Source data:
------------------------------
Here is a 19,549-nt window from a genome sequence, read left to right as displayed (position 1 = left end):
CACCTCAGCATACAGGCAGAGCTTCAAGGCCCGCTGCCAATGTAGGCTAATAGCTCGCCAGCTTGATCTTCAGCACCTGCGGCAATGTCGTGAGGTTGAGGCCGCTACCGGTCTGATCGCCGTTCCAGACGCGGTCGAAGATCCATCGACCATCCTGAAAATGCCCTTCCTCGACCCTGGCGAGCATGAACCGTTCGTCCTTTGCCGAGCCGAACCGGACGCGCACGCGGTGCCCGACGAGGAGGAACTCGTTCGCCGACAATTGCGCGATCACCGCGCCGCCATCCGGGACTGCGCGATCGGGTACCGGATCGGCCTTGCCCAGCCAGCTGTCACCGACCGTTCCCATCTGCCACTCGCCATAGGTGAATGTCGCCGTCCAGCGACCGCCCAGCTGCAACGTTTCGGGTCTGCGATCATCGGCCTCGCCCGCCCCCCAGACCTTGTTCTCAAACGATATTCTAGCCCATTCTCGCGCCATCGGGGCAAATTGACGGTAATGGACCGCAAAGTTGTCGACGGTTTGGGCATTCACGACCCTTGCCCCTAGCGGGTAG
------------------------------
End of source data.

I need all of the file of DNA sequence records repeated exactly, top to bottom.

Here is a 19,549-nt window from a genome sequence, read left to right as displayed (position 1 = left end):
CACCTCAGCATACAGGCAGAGCTTCAAGGCCCGCTGCCAATGTAGGCTAATAGCTCGCCAGCTTGATCTTCAGCACCTGCGGCAATGTCGTGAGGTTGAGGCCGCTACCGGTCTGATCGCCGTTCCAGACGCGGTCGAAGATCCATCGACCATCCTGAAAATGCCCTTCCTCGACCCTGGCGAGCATGAACCGTTCGTCCTTTGCCGAGCCGAACCGGACGCGCACGCGGTGCCCGACGAGGAGGAACTCGTTCGCCGACAATTGCGCGATCACCGCGCCGCCATCCGGGACTGCGCGATCGGGTACCGGATCGGCCTTGCCCAGCCAGCTGTCACCGACCGTTCCCATCTGCCACTCGCCATAGGTGAATGTCGCCGTCCAGCGACCGCCCAGCTGCAACGTTTCGGGTCTGCGATCATCGGCCTCGCCCGCCCCCCAGACCTTGTTCTCAAACGATATTCTAGCCCATTCTCGCGCCATCGGGGCAAATTGACGGTAATGGACCGCAAAGTTGTCGACGGTTTGGGCATTCACGACCCTTGCCCCTAGCGGGTAG